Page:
Monday, January 08, 2007

THE BIG BEAN EXPERIMENT

Can a Diabetes 2 patient have canned beans for lunch and stay within guidelines?

At noon I ate a can of Bush's Country Style Baked Beans, with a teaspoon of dry cocoa powder (NO SUGAR) sprinkled on top. (This keeps down chocolate addiction cravings.)

The can says a serving size is half a cup and there are 3.5 servings in the can at 160 calories each.

Fat, one gram. No saturated fat or cholesterol. Five grams dietary fiber. 6 gram protein. 16 gram sugars.

At 1PM, my blood sugar was 181.
At 1:15 PM my blood sugar was 195.
At 1:50 PM my blood sugar was 166.

I went out and shoveled off the front sidewalk.

Then my blood sugar was 135.

My guideline is a booklet from the Patient Education Center: "Type 2 Diabetes, Monitoring and Controlling your Glucose." (Online at www.patienteducationcenter.org)

It says these are the target numbers recommended by the American Diabetes Association:

Before meals: 90 to 130
2 hours after the start of a meal: less than 180
A-I-C (I don't know what that means, maybe target) Below 130 to 80

It appears to me that both the doctor and I were marginally correct, but that it would be a good idea for me to either eat a "real serving" or half-a-can at most with a salad, or to mix the beans with something low calorie and low glycemic. The Canadian "best practices" recommendations are that sugar is okay if it is less than 10% of the day's food intake. That's OVERT ACTUAL sugar. And schedule exercise after lunch instead of a nap.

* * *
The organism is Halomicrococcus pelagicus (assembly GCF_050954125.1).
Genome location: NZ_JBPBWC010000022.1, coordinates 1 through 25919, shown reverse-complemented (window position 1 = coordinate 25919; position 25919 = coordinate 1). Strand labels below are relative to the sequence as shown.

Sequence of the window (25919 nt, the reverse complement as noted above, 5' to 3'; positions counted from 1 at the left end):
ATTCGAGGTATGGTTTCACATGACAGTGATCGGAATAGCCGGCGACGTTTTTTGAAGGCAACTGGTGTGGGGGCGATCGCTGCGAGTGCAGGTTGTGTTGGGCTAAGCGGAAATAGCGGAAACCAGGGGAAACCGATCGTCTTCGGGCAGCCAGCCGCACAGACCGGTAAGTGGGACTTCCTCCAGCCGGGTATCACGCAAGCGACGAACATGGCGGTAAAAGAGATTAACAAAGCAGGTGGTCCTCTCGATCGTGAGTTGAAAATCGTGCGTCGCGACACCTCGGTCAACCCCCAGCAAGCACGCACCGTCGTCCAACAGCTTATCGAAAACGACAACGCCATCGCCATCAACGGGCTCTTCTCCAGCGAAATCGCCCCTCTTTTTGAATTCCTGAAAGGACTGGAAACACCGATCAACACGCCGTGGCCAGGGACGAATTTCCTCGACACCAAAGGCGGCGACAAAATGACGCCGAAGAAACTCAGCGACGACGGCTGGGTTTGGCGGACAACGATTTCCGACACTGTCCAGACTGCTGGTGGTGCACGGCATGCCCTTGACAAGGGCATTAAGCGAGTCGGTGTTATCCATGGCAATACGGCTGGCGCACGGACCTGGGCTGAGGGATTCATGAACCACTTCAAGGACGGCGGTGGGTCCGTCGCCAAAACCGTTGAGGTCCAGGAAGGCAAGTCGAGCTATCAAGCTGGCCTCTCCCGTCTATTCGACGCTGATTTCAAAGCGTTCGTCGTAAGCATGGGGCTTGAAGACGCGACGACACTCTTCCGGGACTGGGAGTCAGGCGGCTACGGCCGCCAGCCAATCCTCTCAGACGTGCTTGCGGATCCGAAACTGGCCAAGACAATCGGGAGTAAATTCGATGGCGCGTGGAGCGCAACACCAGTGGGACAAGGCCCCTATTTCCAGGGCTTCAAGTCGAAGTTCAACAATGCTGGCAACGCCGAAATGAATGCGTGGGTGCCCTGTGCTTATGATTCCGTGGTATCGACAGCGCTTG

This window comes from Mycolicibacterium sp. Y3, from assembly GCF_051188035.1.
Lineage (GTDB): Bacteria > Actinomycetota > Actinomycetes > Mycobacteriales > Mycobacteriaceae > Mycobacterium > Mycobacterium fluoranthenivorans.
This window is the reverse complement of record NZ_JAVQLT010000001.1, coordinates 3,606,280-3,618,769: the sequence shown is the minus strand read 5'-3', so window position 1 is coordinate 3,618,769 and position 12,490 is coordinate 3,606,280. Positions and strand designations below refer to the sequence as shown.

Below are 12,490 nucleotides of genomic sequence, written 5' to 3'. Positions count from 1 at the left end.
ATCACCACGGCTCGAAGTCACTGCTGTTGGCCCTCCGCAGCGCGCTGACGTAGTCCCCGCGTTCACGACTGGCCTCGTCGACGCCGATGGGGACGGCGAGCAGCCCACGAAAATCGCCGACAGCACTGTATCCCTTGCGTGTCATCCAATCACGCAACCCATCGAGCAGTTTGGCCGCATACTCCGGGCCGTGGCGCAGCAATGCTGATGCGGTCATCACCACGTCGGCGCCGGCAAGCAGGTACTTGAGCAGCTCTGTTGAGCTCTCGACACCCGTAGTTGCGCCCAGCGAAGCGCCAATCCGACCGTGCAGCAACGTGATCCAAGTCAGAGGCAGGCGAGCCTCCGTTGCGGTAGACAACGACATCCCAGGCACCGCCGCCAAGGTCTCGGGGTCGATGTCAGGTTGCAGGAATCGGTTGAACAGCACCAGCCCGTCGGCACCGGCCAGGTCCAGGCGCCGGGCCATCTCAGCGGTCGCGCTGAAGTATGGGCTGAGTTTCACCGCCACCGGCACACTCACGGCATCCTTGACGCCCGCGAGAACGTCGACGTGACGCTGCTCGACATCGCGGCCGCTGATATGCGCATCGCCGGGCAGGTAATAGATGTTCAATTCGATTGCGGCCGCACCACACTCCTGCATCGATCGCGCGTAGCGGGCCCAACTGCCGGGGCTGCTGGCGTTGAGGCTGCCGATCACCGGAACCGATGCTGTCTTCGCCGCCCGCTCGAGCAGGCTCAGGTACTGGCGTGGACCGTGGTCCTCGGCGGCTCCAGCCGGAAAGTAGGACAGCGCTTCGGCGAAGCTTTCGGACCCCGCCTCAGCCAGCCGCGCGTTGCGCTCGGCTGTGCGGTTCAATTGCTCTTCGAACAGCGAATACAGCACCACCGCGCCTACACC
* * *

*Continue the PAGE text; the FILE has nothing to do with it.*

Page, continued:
It's almost impossible to get specifics out of anyone about this stuff. My guess is it's because no one really knows very much and, anyway, everyone is different.

From the point of view of global ag and vegetarianism, beans should not be off the table. Anyway, I like'em. Peas, too. Legumes in general. If cows ate them instead of corn, according to my ag mag, they would be happier and make better meat. A ranch girl should know that.

1 comment:

prairie mary said...

My blood tests came in the mail, including the results of the A-1-C test, which is a three-month record left in the cells by hemoglobin. Don't ask me how. My score was 6.7, which is about what it was last time. According to the ADA, 6 is ideal (normal) and 7 is as high as the score can go safely. When I was diagnosed, my score was 11.4. At that score, my retinas hemorrhaged.

What this means is that my mark is "needs improvement," but not "totally flunking." The doctor wanted me to go back to taking one pill in the morning, which I did today. My finger stick scores went down to the eighties, which is not entirely comfortable.

Prairie Mary